I’m almost certain that baseball players and their agents look forward to going into the courtroom for arbitration about as much as they look forward to a root canal.
Luckily, thanks to all the transactions earlier today, the Blue Jays have avoided arbitration hearings for the past 13 seasons. Had they not, this is the painstaking process that the player would need to go through – courtesy of “How Baseball Arbitration Works“:
In January, the player and the club each submit a salary figure to a three-person panel of professional arbitrators. hearings are conducted between the 1st and 20th day of February.
At the hearing, each party has one hour to present its case to the panel, and then has an additional 30 minutes for rebuttal. The player must attend the hearing, but is usually represented by his agent. A club executive or attorney usually represents the team.
Part of me wishes that the arbitration hearings were televised, but the other part of me realizes that it would probably be the most god awful thing to sit through. Unfortunately, the glamour and the drama of Law and Order or Boston Legal are nowhere to be seen, but at least they talk baseball … which would make it somewhat watchable.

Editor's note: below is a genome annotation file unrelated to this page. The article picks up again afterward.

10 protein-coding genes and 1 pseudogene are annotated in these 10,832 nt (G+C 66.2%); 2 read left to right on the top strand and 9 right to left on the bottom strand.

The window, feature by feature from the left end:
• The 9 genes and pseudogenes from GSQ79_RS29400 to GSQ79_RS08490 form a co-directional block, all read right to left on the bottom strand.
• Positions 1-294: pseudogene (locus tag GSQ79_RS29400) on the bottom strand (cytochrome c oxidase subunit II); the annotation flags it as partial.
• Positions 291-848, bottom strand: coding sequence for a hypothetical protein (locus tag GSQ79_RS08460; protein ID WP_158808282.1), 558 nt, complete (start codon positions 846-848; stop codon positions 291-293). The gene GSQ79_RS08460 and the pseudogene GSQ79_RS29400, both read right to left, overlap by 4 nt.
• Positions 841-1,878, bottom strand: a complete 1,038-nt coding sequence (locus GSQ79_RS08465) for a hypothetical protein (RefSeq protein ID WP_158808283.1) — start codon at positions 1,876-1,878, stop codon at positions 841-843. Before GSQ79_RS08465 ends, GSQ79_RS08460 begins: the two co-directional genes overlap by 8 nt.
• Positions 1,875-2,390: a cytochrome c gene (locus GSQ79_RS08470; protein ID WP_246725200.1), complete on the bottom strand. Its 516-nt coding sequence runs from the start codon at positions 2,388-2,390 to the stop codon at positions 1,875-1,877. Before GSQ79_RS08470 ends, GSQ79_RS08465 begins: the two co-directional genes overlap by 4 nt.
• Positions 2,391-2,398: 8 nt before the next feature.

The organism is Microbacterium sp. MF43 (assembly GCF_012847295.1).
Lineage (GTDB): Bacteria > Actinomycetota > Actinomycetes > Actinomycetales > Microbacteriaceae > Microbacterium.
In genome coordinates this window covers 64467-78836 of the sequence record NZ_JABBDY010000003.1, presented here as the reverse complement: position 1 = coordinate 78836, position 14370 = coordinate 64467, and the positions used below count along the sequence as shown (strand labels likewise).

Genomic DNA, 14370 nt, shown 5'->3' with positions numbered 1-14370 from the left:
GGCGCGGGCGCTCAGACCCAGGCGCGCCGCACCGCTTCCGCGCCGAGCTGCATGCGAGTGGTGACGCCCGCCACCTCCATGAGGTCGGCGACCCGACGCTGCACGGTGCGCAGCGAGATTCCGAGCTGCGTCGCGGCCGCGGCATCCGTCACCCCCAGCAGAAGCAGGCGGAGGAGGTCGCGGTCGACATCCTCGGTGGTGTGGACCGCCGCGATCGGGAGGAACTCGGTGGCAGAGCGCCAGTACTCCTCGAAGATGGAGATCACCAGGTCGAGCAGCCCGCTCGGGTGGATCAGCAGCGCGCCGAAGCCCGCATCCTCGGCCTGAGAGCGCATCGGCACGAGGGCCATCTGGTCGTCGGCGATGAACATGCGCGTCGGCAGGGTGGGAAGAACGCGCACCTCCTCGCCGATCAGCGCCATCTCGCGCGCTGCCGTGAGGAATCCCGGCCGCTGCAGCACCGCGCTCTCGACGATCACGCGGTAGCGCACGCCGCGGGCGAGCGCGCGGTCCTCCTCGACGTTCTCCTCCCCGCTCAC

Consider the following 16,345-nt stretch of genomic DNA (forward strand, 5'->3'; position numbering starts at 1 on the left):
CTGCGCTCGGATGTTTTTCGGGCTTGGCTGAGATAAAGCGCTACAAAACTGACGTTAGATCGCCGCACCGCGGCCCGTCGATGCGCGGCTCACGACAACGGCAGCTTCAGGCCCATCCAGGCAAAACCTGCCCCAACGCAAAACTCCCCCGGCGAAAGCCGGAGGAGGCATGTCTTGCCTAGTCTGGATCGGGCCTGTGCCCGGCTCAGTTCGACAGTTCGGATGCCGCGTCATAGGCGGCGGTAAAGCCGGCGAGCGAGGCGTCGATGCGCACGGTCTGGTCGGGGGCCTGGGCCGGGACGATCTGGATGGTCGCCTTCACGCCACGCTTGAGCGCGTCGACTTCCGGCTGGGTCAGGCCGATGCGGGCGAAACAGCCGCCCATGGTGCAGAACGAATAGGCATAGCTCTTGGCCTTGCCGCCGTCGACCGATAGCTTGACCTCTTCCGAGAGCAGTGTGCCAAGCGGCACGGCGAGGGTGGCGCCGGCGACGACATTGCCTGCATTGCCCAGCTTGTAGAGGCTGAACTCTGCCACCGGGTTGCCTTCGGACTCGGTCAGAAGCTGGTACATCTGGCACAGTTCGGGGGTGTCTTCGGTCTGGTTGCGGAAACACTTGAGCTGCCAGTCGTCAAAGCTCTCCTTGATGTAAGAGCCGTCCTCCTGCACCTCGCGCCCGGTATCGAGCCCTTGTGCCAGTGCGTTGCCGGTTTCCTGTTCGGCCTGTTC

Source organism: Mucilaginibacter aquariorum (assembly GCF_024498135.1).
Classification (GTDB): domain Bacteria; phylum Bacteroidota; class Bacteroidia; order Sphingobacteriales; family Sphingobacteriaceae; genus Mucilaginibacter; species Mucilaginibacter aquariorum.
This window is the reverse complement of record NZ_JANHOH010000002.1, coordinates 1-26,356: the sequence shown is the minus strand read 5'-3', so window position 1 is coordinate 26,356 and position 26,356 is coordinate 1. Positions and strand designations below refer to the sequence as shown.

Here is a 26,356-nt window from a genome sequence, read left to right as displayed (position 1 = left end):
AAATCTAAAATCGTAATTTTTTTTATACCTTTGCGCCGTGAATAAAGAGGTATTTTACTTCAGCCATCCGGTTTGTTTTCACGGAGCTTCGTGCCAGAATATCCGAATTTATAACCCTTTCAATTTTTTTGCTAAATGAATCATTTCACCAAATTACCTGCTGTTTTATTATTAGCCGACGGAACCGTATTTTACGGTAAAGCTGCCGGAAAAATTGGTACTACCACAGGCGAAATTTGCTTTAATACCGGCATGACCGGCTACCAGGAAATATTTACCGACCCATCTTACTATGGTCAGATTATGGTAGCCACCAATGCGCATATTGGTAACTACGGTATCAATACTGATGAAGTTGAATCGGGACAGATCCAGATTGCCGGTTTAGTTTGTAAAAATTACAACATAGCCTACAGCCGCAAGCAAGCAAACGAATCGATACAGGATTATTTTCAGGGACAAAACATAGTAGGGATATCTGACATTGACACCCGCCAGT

Here’s a quick breakdown of which players on the Blue Jays roster received a pay raise, and how much it compares to their previous year’s salary:
|The Player||2009 Salary||2010 Salary||% Increase|
|Jeremy Accardo||$900,000||$1,080,000||20 %|
|Shawn Camp||$750,000||$1,150,000||53.3 %|
|Jason Frasor||$1,450,000||$2,650,000||82.8 %|
|Casey Janssen||$413,900||$700,000||69.1 %|
|Shaun Marcum||$405,200||$850,000||109.7 %|
|Brian Tallet||$1,015,000||$2,000,000||97 %|
|The Player||2008 IP||2009 IP||% Increase|
|Jeremy Accardo||12.1||24.2||50 %|
|Shawn Camp||39.1||79.2||102.5 %|
|Jason Frasor||47.1||57.2||21.4 %|
|Brian Tallet||56.1||160.2||185.6 %|
While $1.15 million might seem like a lot for a guy like Shawn Camp, he is undoubtedly going to be pitching 60+ innings again this season with the young starting rotation. He usually eats up 2-3 innings at a time, so for an opportunity to give the other arms in the bullpen some rest, I would say it’s a smart investment.
Brian Tallet and Jason Frasor’s increases in salary are warranted – both played a vital role to the team in 2009, and probably also would have prior to that if not for John Gibbons’ aversion to using Frasor and Tallet.
Jeremy Accardo and his agent avoided bloodshed in arbitration as the Blue Jays threw just over $1 million to keep him on the team. This should Cito all the more reason to hand the ball to Accardo, but I think it’s very unlikely. Maybe we’ll see Mutiny: Part Two early this summer!
On the surface, the pay bumps for both Casey Janssen and Shaun Marcum might seem unwarranted since both of them barely even pitched in 2009. Keep in mind that Janssen was a workhorse in 2007 as the setup man appearing in 70 games, and prior to his Tommy John surgery, Marcum started a combined 50 games in 2007-2008 and pitched 310 innings.